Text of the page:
Chanelle Collier and Joe Wilson

Some months before their announcement as finalists in the NSW Visual Arts Emerging Fellowship, presented by Artspace and the National Art School with Create NSW, Joe Wilson and Chanelle Collier shared an email exchange on their practice in Artist Profile 55. Here, the collaborators and 'love duo' reflect on working outside of institutions, creative intimacy, and their 'do it anyway' approach to artmaking.

Joe: For our AP piece let’s try an email exchange. It has to be about our process. I think failure has been instrumental in shaping where we are at in our practice and career, so let’s talk about that. Also, we should address the themes in our work and some of the projects.

Chanelle: Thanks for being so supportive, I’m not sure why I’m having such a weird mental block with this, just too stressed right at the moment I guess.

I’m just going to go for it, and edit later. 

Failure is an interesting starting point, and I agree that our own limitations, and limitation in the systems in which we work, have necessitated the development of a ‘do it anyway’ approach, that is often the basis of our most disruptive, humorous and absurd responses – which, in my opinion, has produced the best and most dynamic work. 

In regard to themes, there is a lot that I feel is important to mention, and I would love you to help narrow it down to a few that are manageable in such a short article. I would like to mention creative intimacy and how we are able to think together; the themes of freedom, resistance, labour and care as underlying forces with some examples; and how these ideas are building language that can be applied to broader social/cultural systems. Because it’s not just about us trying to change our own small circumstances, but also producing a poetic perspective on larger ones. 

Joe: I guess stress and breakdown is an important barrier in our career, one we share. It’s a failure to function that we have to push through. Care as a theme is intrinsically linked to being able to go on against reason. It makes us highly critical of the niche art world we’re trying to work in. Criticality comes from our dogged interest in tuning our craft to something of value that contributes to worldly discourse. Resistance is about creating change, and freedom is the expression of doing it. Let’s discuss a couple of the projects, taking it in turns.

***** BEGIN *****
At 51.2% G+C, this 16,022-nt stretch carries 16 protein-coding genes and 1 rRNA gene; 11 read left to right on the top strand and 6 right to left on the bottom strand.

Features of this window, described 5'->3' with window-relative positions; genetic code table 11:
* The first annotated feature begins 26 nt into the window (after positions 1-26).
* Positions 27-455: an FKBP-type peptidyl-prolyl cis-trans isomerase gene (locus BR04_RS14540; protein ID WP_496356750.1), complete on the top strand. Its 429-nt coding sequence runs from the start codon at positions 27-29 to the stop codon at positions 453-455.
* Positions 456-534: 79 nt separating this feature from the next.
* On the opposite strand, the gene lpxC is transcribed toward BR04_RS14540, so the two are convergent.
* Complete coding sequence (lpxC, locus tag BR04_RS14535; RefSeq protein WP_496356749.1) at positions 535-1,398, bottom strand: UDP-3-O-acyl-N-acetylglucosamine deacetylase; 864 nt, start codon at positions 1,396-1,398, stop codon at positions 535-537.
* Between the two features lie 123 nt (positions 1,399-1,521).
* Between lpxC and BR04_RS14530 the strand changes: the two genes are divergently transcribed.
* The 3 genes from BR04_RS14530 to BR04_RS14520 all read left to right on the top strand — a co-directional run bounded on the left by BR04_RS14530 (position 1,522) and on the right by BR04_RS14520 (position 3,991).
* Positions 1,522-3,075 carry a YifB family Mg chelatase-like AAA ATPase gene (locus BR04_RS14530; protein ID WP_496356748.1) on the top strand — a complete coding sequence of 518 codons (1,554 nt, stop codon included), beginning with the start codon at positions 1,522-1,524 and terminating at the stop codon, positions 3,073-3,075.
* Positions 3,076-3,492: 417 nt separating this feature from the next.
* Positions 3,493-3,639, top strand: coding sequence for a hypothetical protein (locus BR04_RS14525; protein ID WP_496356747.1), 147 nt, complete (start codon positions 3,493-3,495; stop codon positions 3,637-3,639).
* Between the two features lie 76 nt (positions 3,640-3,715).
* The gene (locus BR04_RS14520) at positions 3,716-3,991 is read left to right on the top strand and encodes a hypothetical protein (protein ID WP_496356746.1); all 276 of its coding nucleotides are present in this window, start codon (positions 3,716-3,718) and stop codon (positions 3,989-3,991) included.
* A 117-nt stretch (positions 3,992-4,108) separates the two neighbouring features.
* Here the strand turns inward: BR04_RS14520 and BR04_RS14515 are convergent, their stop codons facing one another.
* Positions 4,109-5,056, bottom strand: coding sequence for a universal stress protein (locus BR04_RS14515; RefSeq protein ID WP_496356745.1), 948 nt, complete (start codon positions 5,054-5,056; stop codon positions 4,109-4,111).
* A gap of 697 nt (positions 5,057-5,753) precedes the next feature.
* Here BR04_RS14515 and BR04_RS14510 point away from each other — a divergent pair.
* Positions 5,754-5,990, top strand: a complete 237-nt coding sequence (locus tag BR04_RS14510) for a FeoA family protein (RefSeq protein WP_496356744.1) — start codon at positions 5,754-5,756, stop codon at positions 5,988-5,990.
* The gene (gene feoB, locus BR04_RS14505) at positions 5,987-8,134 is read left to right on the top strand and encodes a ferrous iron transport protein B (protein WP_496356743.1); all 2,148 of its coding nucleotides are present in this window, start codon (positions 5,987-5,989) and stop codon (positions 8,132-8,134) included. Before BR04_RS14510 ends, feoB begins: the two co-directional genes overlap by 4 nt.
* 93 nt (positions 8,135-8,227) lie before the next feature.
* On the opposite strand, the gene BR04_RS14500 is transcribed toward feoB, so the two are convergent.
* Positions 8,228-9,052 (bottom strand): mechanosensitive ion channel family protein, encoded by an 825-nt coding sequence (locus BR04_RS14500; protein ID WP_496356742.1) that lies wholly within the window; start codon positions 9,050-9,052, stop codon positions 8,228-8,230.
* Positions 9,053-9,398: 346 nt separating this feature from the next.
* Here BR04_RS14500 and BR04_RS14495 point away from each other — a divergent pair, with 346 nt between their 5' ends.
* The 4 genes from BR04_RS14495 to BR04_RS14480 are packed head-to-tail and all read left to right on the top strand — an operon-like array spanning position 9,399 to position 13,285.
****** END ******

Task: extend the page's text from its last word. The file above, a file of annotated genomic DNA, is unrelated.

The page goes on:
Chanelle: It’s also partly why collaboration, with each other, and other artists from various disciplines, has become important to our practice. Leaning into this has offered us an opportunity to develop supportive networks and uncommon strategies in our field. And though, as you suggest, this has grown from necessity, it has also allowed our work to flourish in unanticipated ways. How about you start on the project intro and I’ll add to each one? 

Joe: Sure. Play Something Else Cowboy, 2020-ongoing, is a cocktail bar we built at home to host conversations with artists. It consists of a bar, a hand printed backdrop, two plants and a phone. It has run for five months, every Friday night, with two guests. You should add something poetic.

Chanelle: We failed to get it over the line with the gallery which offered up a serendipitous moment to work independently. The space created by the participating voices was one of respite, the need for which has echoed over again with such resonance. Through this strangely semi-performative artwork; sending invitations, mixing drinks and having conversations; we have somehow managed to capture hold of something intangible. From a process stand-point, talking and listening is a beautiful kind of ‘work,’ and equal exchange, bringing agency into the voice.

Joe: Next, our TwentyOne, 2020, 

collaboration responded to the closure of AGNSW. We draped the iconic Andre Jamet tent pieces over the steps and rails in a gentle gesture, soft painting. It was a caring touch that meets the institution, one that aestheticises the whole building by bringing attention to its function, or lack thereof. It showed our relationship to it as artists, being on the outside. Actually, With All Our Love, 2020, was pretty much the same thing, when we washed the windows of Mils Gallery.

Chanelle: At the AGNSW, the use of the tent pieces as geometric colour forms, as well as territorial markers, seemed to appear as a commemoration of the space, a homage to art in a difficult time, when most of the museums around the world had suddenly closed, including our own Biennale. 

I think being ‘outside’ in this particular instance allowed us, and others in similar ways, to take agency, which seemed like a nice reminder that the system is built by the actions of artists, not institutions. Even when the gallery doors shut, art and cultural practices don’t just stop. The caring gesture becomes indicative of power. x 

This conversation was originally published in Artist Profile, Issue 55, 2021.

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